The added hunger can only aid the cause. And La Russa is certainly fired up. Earlier in camp he told a reporter, "If I don't prove to these players that they have a chance, I won't get to the All-Star break. I only exaggerate slightly. I don't care what my contract is. I'm excited about getting started and seeing what we have and what we can do. I don't have to psyche myself up."

    All of that spunk - and all of these Cardinal pluses - could be wiped out by a single negative. And the question, the concern, over starting pitching won't go away. Have the Cardinals properly armed themselves for a long, hot summer?

    The Astros and Cubs loaded up. Roger Clemens and Andy Pettitte joined Roy Oswalt and Wade Miller to give the Astros a killer rotation. The Astros are so deep that Jeriome Robertson, who won 15 games as a rookie last year, may not crack the starting five. Greg Maddux and the Cubs reunited. Imagine having to go to Chicago and encounter Mark Prior, Kerry Wood and either Maddux or Carlos Zambrano in a crucial three-game series.

    The Cardinals have more overall pitching than they did in 2003. But do they have enough top-end starting pitching to match the anticipated low-run gems crafted by the diamond cutters in Houston and Chicago? Pitching still matters more than any element in baseball. Of the last 18 teams to qualify for the World Series, 16 ranked among the top four in their league in fewest runs allowed. And starting pitching controls much of a staff's direction.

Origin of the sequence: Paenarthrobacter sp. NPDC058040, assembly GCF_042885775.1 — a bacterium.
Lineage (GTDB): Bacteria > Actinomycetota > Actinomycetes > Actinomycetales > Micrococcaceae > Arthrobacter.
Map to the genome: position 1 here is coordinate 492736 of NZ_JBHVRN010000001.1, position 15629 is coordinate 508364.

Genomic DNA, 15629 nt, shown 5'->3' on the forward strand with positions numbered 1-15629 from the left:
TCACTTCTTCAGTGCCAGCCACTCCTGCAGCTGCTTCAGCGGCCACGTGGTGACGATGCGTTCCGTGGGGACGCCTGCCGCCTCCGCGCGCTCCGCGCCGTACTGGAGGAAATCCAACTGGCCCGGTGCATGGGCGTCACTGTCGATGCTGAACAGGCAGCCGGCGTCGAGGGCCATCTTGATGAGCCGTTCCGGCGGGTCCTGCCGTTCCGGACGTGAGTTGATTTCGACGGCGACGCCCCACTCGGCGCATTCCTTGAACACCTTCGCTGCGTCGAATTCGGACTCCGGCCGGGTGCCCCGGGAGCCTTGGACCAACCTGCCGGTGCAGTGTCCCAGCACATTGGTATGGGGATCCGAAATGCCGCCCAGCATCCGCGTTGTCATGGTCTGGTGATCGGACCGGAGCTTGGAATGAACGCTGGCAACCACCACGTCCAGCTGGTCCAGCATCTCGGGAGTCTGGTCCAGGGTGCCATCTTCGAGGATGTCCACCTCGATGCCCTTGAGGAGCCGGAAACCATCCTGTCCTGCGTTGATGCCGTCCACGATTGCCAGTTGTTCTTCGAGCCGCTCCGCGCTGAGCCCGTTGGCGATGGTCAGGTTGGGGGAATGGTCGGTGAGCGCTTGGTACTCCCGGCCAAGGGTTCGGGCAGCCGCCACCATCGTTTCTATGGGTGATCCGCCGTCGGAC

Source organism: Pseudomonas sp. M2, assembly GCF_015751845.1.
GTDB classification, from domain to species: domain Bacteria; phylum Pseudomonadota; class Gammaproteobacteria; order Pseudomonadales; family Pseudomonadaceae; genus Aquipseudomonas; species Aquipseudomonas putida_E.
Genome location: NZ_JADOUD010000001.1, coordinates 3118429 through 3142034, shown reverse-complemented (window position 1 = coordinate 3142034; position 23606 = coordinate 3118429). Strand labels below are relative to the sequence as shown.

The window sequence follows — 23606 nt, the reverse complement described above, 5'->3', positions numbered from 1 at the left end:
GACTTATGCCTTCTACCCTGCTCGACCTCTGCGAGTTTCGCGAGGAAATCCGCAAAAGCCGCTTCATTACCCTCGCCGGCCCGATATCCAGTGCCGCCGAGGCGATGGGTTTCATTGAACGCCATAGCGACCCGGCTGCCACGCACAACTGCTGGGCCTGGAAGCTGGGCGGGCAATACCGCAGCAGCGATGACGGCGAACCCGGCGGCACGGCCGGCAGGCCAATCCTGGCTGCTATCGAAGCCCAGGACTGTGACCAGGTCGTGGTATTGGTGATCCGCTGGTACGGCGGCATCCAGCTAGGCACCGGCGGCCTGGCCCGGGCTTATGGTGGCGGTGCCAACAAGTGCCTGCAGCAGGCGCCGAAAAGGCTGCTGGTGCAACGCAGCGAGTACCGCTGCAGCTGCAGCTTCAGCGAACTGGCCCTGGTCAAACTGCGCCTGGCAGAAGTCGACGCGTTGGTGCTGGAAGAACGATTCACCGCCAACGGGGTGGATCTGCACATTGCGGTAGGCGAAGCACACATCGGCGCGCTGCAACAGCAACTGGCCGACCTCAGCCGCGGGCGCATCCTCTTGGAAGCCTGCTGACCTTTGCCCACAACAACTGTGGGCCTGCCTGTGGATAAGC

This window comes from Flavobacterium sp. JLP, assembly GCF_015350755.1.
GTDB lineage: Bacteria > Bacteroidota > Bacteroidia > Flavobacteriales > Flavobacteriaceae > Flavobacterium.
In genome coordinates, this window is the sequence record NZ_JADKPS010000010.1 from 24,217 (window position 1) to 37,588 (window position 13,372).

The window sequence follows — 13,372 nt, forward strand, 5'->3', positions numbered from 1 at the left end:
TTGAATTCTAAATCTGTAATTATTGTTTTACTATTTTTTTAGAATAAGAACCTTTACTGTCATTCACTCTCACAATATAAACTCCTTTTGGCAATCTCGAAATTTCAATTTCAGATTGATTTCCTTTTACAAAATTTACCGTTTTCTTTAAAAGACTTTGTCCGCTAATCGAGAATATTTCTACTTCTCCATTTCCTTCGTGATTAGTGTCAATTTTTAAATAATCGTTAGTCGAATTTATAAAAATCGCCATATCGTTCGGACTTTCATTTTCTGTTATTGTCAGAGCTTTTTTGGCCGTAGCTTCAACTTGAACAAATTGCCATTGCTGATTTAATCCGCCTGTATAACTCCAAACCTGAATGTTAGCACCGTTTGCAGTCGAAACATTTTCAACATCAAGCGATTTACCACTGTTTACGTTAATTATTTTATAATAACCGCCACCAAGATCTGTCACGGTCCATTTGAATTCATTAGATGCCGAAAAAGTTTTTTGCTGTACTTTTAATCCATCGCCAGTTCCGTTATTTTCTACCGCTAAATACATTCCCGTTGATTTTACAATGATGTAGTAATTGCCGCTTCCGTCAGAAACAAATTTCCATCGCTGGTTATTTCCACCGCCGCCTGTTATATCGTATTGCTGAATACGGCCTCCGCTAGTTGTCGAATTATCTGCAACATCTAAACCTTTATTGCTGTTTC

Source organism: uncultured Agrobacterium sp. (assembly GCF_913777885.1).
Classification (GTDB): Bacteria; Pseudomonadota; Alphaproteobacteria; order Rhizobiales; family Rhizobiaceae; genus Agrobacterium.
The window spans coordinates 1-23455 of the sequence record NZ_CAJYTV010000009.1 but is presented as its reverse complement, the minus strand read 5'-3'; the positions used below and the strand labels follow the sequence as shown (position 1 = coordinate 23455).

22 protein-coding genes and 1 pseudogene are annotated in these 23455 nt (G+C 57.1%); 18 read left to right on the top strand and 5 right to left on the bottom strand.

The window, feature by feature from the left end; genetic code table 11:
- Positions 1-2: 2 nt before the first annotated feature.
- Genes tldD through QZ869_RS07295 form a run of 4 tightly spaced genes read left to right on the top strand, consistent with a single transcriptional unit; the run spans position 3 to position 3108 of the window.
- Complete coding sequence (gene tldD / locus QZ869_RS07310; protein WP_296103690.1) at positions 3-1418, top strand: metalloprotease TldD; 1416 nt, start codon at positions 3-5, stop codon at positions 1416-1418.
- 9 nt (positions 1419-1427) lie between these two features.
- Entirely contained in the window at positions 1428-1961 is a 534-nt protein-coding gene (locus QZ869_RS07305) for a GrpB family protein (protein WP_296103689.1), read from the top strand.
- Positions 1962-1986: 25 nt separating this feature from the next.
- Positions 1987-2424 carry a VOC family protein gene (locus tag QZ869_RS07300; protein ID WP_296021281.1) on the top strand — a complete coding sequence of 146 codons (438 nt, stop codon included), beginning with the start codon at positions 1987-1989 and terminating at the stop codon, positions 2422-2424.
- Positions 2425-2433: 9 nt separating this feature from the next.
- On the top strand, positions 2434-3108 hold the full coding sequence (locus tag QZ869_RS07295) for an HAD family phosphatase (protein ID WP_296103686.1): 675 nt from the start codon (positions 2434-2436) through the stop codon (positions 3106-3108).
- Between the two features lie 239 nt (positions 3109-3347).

Compared to the Cubs and Astros, the Cardinals have a deficit in this area. At least that's how it is going into the season. I did a quick check of the amount of regular-season games won at the major-league level by the top six starting pitchers on these respective staffs. The projected Astros starters won 87 games last season. The projected Cubs starters won 77. The Cardinals sixpack of Matt Morris, Woody Williams, Chris Carpenter, Jeff Suppan, Jason Marquis and Dan Haren won 45 big-league games in 2003.